Toledo Museum of Art
2445 Monroe Street
August 12, 2023 - October 12, 2023 | During Regular Museum Hours
Motivated by histories Lipman discovered in the archives at the TMA, the project features a three-quarter life-sized recreation of the parlor in Edward and Florence Libbey’s Old West End house. Using the Libbey’s bookplate as a visual guide (the only known image of their home interior) Lipman filled this architectural space with objects found in the image that she fabricated in transparent and opaque white glass.
Some of these original household objects, including furniture, were gifted to the Museum by Florence Scott Libbey upon her death in 1938 and later sold in the 1990s. Lipman’s project symbolically gifts these objects, along with their stories, to the entire Toledo community. By looking closely at an internal aspect of Florence’s life, the project aims to emphasize her deeply personal commitment to the Museum. It emphasizes her involvement in building the Museum’s legacy and, importantly, the impact of the Libbey’s on Toledo.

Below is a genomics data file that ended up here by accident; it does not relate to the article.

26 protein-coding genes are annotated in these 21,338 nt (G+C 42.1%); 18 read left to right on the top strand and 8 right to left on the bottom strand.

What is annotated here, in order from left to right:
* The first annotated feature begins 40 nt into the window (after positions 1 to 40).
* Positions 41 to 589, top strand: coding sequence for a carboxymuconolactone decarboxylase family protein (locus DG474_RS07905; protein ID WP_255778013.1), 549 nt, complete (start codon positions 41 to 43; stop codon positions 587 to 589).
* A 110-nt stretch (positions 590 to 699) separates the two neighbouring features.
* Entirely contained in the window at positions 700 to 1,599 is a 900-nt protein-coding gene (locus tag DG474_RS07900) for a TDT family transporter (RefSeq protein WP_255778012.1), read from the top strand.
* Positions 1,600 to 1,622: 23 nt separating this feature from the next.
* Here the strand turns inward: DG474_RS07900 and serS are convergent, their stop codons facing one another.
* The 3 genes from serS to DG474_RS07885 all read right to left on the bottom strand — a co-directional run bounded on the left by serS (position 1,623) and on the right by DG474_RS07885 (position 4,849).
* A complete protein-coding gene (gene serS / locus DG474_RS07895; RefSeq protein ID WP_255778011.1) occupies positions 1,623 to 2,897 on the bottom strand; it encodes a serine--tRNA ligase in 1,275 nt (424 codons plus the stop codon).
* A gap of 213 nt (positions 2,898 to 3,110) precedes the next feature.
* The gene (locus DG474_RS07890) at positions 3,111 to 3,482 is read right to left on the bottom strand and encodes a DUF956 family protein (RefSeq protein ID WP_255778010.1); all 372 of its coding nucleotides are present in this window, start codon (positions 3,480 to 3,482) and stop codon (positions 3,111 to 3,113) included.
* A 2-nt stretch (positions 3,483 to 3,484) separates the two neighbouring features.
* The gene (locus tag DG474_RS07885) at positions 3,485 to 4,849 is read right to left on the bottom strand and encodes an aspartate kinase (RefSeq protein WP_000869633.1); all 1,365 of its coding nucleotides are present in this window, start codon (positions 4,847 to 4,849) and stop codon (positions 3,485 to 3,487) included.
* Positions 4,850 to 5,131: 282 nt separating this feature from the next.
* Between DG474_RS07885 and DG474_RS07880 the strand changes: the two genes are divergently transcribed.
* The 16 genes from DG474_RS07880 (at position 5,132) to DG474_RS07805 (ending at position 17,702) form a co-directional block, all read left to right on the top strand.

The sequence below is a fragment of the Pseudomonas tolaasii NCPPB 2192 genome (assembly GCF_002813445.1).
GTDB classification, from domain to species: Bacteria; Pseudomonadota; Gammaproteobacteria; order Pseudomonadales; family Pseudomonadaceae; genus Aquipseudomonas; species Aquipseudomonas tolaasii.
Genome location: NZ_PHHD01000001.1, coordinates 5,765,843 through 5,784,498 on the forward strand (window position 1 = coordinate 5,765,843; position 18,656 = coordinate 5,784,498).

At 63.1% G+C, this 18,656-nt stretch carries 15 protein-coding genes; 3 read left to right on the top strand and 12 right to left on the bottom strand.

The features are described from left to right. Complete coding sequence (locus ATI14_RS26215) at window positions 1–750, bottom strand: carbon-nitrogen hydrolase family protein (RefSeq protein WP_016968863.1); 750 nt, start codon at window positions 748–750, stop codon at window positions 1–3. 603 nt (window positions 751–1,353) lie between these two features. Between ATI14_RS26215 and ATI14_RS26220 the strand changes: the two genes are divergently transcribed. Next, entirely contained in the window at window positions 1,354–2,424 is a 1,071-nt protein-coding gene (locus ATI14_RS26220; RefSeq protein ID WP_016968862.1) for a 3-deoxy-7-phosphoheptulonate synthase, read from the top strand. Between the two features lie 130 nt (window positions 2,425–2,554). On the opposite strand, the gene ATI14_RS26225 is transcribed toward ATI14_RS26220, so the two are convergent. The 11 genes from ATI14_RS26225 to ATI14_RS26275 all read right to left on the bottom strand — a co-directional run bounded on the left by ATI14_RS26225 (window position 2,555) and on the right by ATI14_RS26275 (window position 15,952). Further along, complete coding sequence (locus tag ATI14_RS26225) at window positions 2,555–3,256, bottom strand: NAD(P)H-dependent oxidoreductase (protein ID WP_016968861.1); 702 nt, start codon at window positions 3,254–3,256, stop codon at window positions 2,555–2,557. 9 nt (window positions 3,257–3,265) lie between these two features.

Glass elements for ReGift were made in the TMA’s hotshop at the Glass Pavilion during a 2022 GAPP residency. A glass press, donated to TMA by Libbey company was also utilized to create components, conceptually triangulating the founder’s business with the Museum and the Libbey’s personal life. Through the GAPP residency, the project fulfills an institutional goal to continue to promote experimentation in the glass studio, connecting past history to present creative practice.
For artist Beth Lipman, the project’s intent is to accentuate the impact of Toledo Museum of Art founders and reaffirm the Museum’s position as a catalyst within community. Lipman states, “Today, our trust in institutions has been undermined; ReGift is an opportunity to strengthen and reinvigorate the Museum’s critical role in our culture.”
A short film will accompany the installation. Commissioned for the project, filmmaker Atesh Atici found inspiration in Florence Scott Libbey’s approach to her community in the early days of the Toledo Museum of Art. Considering current polarization within our society and a growing separation from public spaces, Florence’s desire to, “encourage attendance on the part of all people irrespective of condition of life” is key to refocusing attention on the Museum’s ethos of creating a space for serving the community of Toledo and beyond. The film evokes Florence’s ideas through a dramatization of these ideas.